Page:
Solution: Grades 1 to 5
The lower school computer science curriculum is aimed at moving the
students away from simply interacting with educational software to using
simple programming languages and packages to create their own programs.
This change will be very gradual. The students will go from using simple
educational software to using graphical computer programming languages
like ToonTalk to languages that take text-based commands and give graphical
feedback, like Logo. After this, students will be introduced to a software
application like Game Maker that will teach basic object oriented programming
techniques with a simple drag-and-drop interface, thus removing the
need to learn a complex programming language. The use of all this software
will be complemented by exercises that do no involve the use of machines.
Examples of such exercises are given in the specific
the students will have weekly class periods using software
programs such as The Incredible Machine and The Incredible Toon
Machine, which explore critical thinking and puzzle/problem-solving
techniques. Building complex machines out of simple everyday objects
conceptually translates well into how programming works; almost all
arbitrarily-complex programs are built from a core set of data structures
and functions acting on those structures. Additionally, other supplemental
software will be used to teach science concepts and basic reasoning
skills. For example, Deluxe Crayon Physics and Armadillo can be used
to teach physics concepts.
with existing criteria:
At this stage, it is still important to relate computer science topics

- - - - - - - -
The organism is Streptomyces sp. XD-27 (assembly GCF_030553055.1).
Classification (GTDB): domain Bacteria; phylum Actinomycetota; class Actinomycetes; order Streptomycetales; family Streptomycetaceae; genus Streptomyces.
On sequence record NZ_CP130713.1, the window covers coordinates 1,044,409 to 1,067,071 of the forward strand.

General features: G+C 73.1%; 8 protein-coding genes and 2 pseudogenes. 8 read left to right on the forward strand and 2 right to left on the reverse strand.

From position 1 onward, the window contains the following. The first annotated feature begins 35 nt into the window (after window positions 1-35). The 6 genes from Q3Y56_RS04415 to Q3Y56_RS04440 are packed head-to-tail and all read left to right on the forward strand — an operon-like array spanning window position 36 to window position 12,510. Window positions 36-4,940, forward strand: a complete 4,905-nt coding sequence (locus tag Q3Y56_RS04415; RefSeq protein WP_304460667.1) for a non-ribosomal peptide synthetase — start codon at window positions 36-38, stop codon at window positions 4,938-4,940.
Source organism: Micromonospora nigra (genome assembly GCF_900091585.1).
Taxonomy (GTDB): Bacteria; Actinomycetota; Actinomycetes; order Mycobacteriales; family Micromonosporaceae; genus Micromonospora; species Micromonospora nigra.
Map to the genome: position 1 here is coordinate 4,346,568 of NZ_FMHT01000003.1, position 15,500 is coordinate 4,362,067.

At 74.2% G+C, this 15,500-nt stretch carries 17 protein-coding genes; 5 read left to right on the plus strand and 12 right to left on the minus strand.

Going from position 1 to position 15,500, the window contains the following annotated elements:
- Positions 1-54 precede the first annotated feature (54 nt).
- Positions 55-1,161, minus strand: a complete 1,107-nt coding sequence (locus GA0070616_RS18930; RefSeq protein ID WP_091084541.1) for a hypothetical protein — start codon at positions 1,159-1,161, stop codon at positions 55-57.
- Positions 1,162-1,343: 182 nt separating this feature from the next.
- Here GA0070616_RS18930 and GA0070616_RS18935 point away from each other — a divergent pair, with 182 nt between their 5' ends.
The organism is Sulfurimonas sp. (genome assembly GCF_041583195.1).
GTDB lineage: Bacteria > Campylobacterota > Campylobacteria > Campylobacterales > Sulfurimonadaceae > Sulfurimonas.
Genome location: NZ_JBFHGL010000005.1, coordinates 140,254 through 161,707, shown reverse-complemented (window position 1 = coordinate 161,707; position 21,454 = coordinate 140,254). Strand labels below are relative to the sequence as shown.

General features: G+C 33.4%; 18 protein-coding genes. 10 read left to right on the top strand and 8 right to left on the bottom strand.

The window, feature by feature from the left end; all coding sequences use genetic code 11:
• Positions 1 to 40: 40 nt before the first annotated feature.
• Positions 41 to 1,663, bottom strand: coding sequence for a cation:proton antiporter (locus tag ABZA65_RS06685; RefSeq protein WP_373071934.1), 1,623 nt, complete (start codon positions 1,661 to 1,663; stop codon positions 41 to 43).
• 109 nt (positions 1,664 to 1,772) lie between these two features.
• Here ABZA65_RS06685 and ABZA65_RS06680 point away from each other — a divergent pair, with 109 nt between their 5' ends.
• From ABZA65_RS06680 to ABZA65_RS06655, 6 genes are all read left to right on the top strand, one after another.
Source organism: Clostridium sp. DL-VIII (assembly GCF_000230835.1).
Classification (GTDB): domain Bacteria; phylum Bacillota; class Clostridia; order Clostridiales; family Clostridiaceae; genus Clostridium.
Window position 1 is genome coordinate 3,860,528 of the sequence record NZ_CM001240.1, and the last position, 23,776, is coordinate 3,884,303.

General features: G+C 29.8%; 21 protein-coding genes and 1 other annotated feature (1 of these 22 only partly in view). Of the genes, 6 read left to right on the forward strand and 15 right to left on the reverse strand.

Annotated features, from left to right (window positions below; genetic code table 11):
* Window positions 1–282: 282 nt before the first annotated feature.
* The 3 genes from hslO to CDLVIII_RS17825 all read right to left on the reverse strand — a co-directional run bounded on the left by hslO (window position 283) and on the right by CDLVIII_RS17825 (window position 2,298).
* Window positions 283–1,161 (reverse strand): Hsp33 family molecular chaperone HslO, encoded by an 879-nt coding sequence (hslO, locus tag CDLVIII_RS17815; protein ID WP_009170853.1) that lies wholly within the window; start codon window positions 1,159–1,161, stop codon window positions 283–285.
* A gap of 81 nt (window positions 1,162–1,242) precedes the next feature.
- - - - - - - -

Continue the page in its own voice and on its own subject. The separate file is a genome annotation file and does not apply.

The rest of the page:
to the accompanying curricula of the other core subjects. At the beginning,
the concepts will be taught at such an abstracted and simple level that
the students will most likely not even understand that they are in fact
learning computer science and programming concepts. The subjects that
will most lend themselves to integration with the proposed computer
curricula are math, geometry, and science. As explained in one Logo
study, the addition of computer science as a core class at this stage
will be particularly effective for children "because it is a treasury
of accessible, colorful and active mathematics. For introducing children
to mathematical science, it is unmatched in terms by any other resource.
We choose to think of computer science as the modern geometry, but a
thousand times more vivid, varied, engaging, and open to exploration.
Mathematics, the language of science, and its principle modern branch,
computer science can be presented to children in these grades in wonderfully
engaging and active ways, emphasizing their role as the language of
science and technology" (Fellows).
1st grade: Finish
using packages like GCompris. Move on to using ToonTalk.
2nd grade: Play with Deluxe Crayon Physics and introduce the
Logo programming language.
3rd grade: The Incredible Toon Machine and more Logo.
4th grade: The Incredible Machine combined with GameMaker to
create simple games.
5th grade: Use Armadillo to introduce physical science. Then,
students will make extensive use of GameMaker or other alternatives
to create more sophisticated games. In the case of GameMaker, the students
eventually will be introduced to the GameMaker scripting language. The
last half of the year will be used for a team-based game-creation course
culminating with a final competition. The competition does not have
to be technical in nature; for instance, it could be used to generate
educational software for younger students, as in the Kafai study.